Many of the English teachers I have worked with (well, tried to work with) have the capability of high-powered administrative assistants--they are organized, they know how to read, often they know their grammar, and they can manage the bureaucratic requirements effectively. This is not to cast aspersions on administrative assistants, and God knows, they often make much more money than teachers, but it is to say that that this skill set is the only part of what a high school teacher, particularly an English teacher, needs to have.
Many teachers know they need to teach analytical thinking, but they, themselves, have limited analytical powers. That one has read and perhaps in the best of instances has recognized the subtleties of a text does not an English teacher make, I am sorry to say.
Teachers are often required to limit themselves to the directives and the habits of mind ingrained in them by often callous and cynical bureaucracies. The public schools hire people they do not trust to do the jobs they do, so they construct all kinds of “support” designed to get ALL teachers to march in sync in the hope that someone will teach someone something. Most teachers tow the lines thrown at them in part because they believe that benefits and retirement are the ultimate reward. Teaching is an easy job if you can just do what you are told without question, and if you knew deep down that you probably could not get work elsewhere, you would probably put up with anything.
Yes, it’s true that the very worst teachers give all teachers a bad reputation, but it is the preponderance of merely adequate teachers that is the most dangerous to the profession. They are the reason people say they trust teachers but in truth don’t really respect them. So, the danger lies not in the worst teachers bringing down the reputation of the rest of the teachers; it lies in the best teachers being brought down by the merely adequate.
There is no room for adequate in the teaching profession, just as there is no room for simply adequate surgeons. Excellence is the only option. And that is the problem with teacher evaluations: excellence, as I have said many times, lies in the art of teaching, which is too complicated to contemplate and impossible to objectively quantify. Let me enumerate what I see as some of the elements of the art of teaching:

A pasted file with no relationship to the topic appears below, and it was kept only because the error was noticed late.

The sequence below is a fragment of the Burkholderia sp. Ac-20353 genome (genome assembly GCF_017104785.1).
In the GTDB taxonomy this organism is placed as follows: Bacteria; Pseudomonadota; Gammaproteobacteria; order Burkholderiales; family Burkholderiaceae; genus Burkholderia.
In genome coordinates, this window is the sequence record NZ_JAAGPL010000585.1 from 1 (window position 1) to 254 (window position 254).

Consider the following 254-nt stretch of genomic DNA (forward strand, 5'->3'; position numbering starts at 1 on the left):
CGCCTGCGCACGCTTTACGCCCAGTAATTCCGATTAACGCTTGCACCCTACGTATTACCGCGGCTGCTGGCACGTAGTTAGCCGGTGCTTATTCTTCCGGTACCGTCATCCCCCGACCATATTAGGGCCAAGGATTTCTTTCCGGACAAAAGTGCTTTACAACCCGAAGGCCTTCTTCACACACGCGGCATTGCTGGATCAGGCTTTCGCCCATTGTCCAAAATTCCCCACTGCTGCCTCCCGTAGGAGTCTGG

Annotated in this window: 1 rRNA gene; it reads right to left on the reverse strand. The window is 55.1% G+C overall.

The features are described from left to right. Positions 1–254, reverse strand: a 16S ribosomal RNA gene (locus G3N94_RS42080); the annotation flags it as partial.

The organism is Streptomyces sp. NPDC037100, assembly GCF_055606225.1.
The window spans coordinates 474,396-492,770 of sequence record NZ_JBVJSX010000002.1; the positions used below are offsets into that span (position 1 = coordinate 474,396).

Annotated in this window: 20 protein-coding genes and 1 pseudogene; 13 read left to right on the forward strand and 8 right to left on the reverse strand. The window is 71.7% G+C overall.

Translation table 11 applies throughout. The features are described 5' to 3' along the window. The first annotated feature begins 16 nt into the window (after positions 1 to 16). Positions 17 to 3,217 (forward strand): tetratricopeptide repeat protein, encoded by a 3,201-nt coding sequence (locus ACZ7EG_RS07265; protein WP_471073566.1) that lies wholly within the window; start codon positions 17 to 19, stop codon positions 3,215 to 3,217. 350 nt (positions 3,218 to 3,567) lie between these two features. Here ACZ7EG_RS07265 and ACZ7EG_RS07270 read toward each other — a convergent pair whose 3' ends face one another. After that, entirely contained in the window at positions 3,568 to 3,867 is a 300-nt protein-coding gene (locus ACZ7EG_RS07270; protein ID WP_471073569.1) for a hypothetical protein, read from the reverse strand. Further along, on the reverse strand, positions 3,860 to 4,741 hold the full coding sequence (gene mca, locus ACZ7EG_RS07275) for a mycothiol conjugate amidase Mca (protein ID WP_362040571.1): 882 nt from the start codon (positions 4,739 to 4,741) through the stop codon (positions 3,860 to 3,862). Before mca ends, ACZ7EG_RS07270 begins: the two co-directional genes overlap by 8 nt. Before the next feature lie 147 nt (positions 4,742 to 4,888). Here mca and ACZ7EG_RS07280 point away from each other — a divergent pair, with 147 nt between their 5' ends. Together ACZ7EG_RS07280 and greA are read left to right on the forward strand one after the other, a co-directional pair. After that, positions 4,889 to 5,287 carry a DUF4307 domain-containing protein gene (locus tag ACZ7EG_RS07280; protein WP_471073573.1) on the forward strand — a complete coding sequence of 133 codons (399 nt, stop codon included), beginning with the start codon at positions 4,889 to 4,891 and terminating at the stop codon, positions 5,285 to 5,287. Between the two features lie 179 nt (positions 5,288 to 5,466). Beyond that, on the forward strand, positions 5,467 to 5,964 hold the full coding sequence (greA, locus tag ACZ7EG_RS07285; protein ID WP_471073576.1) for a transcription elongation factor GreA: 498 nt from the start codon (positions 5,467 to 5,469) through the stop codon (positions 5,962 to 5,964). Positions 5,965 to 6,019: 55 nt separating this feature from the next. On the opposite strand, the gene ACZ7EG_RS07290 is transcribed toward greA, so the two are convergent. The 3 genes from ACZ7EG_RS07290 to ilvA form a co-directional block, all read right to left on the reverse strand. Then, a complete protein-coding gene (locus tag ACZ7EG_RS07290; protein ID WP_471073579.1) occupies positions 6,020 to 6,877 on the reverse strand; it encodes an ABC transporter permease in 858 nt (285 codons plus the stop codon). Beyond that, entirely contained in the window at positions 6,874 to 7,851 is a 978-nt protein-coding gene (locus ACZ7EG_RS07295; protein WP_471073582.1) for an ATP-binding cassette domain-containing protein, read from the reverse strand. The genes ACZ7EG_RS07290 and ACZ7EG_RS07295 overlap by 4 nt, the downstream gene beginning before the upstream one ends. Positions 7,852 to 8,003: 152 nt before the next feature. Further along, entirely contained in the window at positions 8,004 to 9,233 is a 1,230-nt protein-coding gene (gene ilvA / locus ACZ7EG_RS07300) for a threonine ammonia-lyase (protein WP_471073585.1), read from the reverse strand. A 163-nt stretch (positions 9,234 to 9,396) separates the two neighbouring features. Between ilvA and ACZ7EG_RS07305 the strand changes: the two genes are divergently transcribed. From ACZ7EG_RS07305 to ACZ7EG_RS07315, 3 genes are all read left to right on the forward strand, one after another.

- the art of knowing and responding to what his/her individual students need
- the art of knowing more than the student at all times and not being afraid to ask questions if he/she does not
- the art of being a lifetime learner
- the art of being able both to improvise and stay on track
- the art of balancing humor with “gravitas” or rigor
- the art of the teacher’s sticking to a mission that both includes the curriculum and maintains a clear and solid moral imperative (by this I mean always keeping in mind why we teach, presuming it’s not just to lord it over kids or salve our egos as we hear ourselves speak)
- the art of a teacher’s ability to listen creatively so that the students can hear themselves in a better light than the light they originally tried to shed on a subject
- the art of a teacher’s being able to meet students where they are when they walk into the classroom and in turn get them well past where they started
- the art of a teacher’s making all students feel safe and potentially successful even when they are struggling
- the art of a teacher’s being able to motivate students from the core rather than just from their reflexes--getting them to want to learn rather than simply fear the test
- the art of getting students to analyze, synthesize, and extrapolate rather than rinse and repeat.
Many administrators have been rewarded with promotions and kudos either to get them OUT of the classroom and out of harms way (we call this demoting up) or for maintaining the status quo. Yet these formerly adequate teachers must evaluate the very qualities that might have eluded them in their own teaching practice. Those in charge believe they can quantify the effectiveness of the entire endeavor which is why test scores are starting to serve as the basis for all teaching goals.
The sad truth is that a “good” evaluation usually translates to a teacher’s passing with a C, but for today’s problems, sorry to say, a C is just not good enough. An Austrian friend of mine once said that the philosophy when he went to school was this: A is God; B is teacher; C is student. If “C is teacher,” as it seems to be much of the time, then D is student, and we have enough D’s and F’s already on both sides of the desk.